US Ambassador to Serbia Michael Kirby has said that both Serbs and Croats could spend money on something else than arms because there are economic limitations and noted that the crisis in Serbia-Croatia relations over a reported armament race is not as serious as it seems to be in the public, a Belgrade daily said on Friday.
I believe that arms procurement is not necessary and maybe your money could be spent some other way and on other things. I believe that in Croatia, too, there is an awareness of economic limitations, Kirby said in an interview with the Blic daily.
Commenting on Croatia's plans to buy arms and Serbia's possible purchase of arms from Russia, over which Croatian and Serbian officials exchanged a number of harsh messages over the past few days, the US ambassador said that the crisis was not as bad as some would like to make it.
Kirby recalled messages that peace, stability and good relations are vital for the Balkans and the rest of the region. We will work with both Serbia and Croatia to make that so, he said, not denying anyone the right to buy whatever they wanted.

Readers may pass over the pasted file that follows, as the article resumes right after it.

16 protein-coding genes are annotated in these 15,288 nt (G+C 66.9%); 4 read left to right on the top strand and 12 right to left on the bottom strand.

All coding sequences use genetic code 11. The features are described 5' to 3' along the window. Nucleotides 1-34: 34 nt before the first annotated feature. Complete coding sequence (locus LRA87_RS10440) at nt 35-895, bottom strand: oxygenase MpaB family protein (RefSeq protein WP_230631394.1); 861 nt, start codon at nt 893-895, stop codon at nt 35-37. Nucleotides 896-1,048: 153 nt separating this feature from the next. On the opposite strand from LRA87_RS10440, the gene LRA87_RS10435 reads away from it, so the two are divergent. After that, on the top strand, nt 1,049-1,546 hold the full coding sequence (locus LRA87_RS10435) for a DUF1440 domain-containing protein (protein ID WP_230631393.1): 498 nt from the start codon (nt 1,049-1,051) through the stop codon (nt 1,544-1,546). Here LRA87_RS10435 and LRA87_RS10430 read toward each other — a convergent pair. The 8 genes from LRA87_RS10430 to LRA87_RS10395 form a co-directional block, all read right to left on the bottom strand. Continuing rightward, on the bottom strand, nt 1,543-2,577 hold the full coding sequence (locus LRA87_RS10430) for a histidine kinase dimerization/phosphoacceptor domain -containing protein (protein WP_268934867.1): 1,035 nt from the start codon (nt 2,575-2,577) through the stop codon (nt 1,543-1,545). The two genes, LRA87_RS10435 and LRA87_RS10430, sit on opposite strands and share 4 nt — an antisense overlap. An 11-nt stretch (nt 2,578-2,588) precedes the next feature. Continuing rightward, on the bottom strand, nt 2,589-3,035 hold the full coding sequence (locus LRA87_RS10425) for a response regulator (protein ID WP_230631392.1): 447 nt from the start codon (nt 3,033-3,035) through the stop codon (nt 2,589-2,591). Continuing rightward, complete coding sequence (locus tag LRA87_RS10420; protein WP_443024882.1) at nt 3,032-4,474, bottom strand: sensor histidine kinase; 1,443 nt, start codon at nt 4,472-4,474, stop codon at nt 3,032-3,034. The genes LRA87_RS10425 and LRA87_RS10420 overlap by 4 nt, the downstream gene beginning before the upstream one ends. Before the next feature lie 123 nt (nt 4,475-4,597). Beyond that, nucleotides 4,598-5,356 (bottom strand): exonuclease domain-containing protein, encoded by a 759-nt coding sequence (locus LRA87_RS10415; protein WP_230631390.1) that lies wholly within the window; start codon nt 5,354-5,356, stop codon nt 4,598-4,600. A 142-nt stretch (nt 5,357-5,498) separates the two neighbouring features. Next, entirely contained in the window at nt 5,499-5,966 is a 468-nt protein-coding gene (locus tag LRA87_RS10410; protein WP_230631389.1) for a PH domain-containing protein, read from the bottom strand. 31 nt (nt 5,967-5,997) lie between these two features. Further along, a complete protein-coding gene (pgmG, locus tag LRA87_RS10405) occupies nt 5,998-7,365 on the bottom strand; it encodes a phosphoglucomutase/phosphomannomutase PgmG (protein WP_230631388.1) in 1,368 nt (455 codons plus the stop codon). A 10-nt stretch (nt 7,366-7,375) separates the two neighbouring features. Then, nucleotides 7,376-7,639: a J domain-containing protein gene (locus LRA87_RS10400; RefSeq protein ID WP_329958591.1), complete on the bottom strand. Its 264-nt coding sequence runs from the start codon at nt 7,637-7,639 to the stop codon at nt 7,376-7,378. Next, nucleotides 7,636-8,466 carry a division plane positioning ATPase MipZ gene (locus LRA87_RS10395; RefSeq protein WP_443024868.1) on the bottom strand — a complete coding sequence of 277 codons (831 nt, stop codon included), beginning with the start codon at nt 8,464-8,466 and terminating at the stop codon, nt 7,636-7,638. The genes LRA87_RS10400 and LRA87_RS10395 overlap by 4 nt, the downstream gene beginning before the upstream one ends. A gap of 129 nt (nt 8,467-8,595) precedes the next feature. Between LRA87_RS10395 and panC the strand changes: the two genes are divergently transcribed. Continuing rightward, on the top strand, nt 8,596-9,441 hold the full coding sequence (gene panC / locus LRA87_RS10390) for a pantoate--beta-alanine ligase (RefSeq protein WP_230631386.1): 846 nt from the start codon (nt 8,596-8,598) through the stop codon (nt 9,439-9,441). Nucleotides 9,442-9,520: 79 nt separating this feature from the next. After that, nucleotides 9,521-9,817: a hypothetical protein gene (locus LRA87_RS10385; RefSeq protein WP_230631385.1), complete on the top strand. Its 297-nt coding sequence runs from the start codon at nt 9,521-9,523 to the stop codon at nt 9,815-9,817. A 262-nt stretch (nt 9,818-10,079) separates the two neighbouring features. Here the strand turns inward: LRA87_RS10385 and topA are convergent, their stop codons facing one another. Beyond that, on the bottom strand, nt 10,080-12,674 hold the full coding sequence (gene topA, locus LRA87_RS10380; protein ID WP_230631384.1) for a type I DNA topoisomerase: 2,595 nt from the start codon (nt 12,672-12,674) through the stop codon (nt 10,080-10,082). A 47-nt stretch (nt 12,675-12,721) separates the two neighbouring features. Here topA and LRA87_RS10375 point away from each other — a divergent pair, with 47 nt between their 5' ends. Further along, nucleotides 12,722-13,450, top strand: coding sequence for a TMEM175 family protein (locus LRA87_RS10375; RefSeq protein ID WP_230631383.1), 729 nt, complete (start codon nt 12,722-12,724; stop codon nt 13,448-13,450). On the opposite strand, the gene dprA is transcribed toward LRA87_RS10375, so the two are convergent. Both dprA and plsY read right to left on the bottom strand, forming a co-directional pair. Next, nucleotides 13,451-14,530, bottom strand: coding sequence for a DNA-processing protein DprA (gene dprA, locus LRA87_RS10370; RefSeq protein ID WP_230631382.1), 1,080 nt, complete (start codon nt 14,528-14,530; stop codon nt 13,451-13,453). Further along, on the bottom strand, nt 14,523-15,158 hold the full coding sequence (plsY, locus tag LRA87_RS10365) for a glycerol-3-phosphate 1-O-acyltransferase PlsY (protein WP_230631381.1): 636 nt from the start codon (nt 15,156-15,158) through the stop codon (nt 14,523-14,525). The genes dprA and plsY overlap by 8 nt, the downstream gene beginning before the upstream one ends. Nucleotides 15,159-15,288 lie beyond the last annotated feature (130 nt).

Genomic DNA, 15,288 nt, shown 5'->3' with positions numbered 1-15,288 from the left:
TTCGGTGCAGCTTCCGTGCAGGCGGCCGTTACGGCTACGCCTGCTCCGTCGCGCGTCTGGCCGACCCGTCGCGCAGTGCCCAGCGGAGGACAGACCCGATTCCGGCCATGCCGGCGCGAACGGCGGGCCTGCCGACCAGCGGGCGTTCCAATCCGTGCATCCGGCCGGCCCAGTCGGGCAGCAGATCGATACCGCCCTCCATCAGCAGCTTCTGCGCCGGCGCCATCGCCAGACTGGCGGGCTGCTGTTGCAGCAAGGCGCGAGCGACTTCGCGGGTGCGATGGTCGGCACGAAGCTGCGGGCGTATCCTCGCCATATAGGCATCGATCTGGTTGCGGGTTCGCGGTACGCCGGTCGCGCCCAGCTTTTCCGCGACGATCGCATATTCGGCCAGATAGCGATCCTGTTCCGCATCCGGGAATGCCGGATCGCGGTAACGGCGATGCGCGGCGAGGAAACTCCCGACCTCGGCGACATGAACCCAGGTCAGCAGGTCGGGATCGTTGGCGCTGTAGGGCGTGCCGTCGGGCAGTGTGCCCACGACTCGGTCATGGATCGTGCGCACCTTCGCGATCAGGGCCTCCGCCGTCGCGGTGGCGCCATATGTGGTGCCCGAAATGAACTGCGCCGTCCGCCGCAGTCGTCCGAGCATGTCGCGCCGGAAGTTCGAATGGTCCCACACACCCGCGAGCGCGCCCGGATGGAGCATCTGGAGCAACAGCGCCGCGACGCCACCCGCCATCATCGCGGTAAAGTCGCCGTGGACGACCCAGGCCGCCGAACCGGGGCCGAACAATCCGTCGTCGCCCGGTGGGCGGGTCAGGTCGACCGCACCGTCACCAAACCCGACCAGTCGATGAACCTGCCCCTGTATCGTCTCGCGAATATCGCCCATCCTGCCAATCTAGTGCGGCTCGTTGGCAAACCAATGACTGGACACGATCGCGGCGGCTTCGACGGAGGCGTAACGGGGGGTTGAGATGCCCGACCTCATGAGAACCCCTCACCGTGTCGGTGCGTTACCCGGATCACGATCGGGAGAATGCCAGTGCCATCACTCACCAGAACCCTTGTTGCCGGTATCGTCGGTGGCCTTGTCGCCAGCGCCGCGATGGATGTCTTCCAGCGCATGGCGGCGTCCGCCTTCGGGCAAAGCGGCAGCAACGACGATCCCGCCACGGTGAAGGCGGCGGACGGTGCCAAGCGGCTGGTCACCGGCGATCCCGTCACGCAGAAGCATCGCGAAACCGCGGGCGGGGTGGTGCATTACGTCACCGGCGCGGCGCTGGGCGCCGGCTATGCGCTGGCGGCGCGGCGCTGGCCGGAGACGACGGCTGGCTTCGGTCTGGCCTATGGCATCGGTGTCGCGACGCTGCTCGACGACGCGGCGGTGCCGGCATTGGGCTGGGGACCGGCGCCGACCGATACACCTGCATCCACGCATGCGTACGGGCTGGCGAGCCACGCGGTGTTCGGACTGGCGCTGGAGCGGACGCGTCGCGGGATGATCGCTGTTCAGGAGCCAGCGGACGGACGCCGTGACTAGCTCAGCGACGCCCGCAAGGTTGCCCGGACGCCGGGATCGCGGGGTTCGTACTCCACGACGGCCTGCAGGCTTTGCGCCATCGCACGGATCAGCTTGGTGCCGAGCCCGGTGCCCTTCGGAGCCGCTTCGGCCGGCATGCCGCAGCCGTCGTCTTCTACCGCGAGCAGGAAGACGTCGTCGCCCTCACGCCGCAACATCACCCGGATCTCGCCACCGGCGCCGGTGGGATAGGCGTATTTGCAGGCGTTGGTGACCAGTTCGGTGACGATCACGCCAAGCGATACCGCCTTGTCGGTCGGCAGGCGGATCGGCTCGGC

We have good military consultations here and we will have them again in a few months' time. I met with Prime Minister (Aleksandar) Vucic earlier this week, and we will meet again next week. However, Serbia will do what it thinks is best for itself, the US diplomat said.
At the same time, the head of the EU Delegation in Serbia, Micheal Davenport, said that a potential arms purchase had not been discussed with senior state officials.
"We spoke about how important it is for all stakeholders to play their role and for bilateral relations in the region to improve, for efforts to be made to achieve greater progress and predictability in those relations and in regional cooperation and for that progress to continue this year. I believe that that is what everyone wants," Davenport said.
In the past two weeks, Belgrade and Zagreb exchanged strong-worded messages following reports that Croatia would buy ballistic missiles and armoured howitzers. During last week's visit to Belgrade, Russian Deputy Prime Minister Dmitry Rogozin said that Moscow would carefully analyse Serbia's request for the delivery of efficient non-offensive weapons, to be used for defence purposes.
At a joint news conference held after talks with PM Vucic, the Russian official presented the Serbian PM with a model of the Russian S-300 anti-aircraft rocket system.
Vucic told reporters the system was too expensive for Serbia but that the Russian side "has shown its interest to help through certain arrangements."